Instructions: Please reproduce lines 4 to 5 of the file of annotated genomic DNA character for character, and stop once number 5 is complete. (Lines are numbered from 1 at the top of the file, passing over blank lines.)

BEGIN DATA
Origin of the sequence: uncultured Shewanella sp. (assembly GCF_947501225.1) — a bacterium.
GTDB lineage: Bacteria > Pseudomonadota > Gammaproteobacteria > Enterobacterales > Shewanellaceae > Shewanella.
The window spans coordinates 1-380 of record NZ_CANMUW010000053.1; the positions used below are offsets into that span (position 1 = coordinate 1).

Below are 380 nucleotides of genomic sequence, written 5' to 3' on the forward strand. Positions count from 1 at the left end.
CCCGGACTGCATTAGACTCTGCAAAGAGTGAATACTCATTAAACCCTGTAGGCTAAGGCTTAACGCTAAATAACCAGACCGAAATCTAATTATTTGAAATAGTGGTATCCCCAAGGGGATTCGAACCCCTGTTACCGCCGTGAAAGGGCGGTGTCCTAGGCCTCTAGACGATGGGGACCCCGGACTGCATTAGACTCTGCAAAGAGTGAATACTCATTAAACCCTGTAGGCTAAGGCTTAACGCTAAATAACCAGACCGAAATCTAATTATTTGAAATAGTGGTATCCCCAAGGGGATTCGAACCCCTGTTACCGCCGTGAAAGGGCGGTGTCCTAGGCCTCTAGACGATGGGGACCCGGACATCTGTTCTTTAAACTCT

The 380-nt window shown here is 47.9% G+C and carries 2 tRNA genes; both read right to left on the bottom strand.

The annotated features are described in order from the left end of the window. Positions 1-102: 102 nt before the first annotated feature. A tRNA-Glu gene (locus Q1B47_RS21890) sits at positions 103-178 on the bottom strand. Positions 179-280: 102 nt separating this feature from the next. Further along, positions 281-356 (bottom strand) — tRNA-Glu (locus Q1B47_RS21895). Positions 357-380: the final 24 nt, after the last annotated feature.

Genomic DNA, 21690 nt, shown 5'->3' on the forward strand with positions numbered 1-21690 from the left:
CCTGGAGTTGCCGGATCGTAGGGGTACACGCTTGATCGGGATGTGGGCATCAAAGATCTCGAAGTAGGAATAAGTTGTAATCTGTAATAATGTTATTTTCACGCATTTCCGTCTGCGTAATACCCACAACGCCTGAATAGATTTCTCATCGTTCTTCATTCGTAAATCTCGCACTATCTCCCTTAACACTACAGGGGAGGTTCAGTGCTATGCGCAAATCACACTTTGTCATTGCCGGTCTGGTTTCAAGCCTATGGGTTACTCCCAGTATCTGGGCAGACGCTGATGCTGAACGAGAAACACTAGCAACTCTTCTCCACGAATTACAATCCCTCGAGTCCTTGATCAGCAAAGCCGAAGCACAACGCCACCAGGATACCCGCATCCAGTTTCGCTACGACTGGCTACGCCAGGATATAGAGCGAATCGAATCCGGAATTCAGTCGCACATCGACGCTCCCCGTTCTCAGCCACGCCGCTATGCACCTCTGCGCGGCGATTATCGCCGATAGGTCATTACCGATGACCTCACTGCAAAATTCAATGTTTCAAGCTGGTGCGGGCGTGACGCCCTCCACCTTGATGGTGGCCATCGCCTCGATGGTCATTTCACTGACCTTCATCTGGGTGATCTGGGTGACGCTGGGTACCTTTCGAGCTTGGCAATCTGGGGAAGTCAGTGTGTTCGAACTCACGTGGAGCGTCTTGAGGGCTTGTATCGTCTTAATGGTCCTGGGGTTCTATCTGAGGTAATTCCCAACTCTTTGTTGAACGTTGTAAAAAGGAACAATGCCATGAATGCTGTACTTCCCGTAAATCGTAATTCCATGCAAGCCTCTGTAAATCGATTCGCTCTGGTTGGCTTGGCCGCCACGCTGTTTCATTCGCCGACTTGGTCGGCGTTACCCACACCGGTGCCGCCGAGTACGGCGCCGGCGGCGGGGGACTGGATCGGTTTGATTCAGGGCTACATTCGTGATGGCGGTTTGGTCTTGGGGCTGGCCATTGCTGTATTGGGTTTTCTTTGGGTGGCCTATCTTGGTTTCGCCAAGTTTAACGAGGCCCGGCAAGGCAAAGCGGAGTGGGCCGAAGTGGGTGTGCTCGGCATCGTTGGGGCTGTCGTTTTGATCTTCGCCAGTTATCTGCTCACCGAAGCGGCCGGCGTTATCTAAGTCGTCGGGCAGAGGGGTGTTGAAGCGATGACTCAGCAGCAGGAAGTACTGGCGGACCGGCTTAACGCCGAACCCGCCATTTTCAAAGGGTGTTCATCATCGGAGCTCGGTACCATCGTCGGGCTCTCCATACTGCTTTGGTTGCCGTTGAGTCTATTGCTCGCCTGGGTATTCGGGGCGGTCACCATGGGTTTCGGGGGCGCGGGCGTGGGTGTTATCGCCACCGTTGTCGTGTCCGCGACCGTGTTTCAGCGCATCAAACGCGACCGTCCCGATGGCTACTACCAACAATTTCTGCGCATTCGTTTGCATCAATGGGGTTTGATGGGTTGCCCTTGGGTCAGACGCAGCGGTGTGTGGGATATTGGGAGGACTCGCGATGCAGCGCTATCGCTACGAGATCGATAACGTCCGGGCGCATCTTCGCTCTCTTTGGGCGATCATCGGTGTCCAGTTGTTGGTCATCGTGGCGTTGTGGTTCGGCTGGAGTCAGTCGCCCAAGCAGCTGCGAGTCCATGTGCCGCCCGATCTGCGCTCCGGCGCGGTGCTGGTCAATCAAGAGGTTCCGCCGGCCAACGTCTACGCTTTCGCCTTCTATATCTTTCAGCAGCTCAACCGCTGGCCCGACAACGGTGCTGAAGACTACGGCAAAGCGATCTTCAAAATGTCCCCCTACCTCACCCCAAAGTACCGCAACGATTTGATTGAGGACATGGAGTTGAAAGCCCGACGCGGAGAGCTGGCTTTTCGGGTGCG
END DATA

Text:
Below are 380 nucleotides of genomic sequence, written 5' to 3' on the forward strand. Positions count from 1 at the left end.
CCCGGACTGCATTAGACTCTGCAAAGAGTGAATACTCATTAAACCCTGTAGGCTAAGGCTTAACGCTAAATAACCAGACCGAAATCTAATTATTTGAAATAGTGGTATCCCCAAGGGGATTCGAACCCCTGTTACCGCCGTGAAAGGGCGGTGTCCTAGGCCTCTAGACGATGGGGACCCCGGACTGCATTAGACTCTGCAAAGAGTGAATACTCATTAAACCCTGTAGGCTAAGGCTTAACGCTAAATAACCAGACCGAAATCTAATTATTTGAAATAGTGGTATCCCCAAGGGGATTCGAACCCCTGTTACCGCCGTGAAAGGGCGGTGTCCTAGGCCTCTAGACGATGGGGACCCGGACATCTGTTCTTTAAACTCT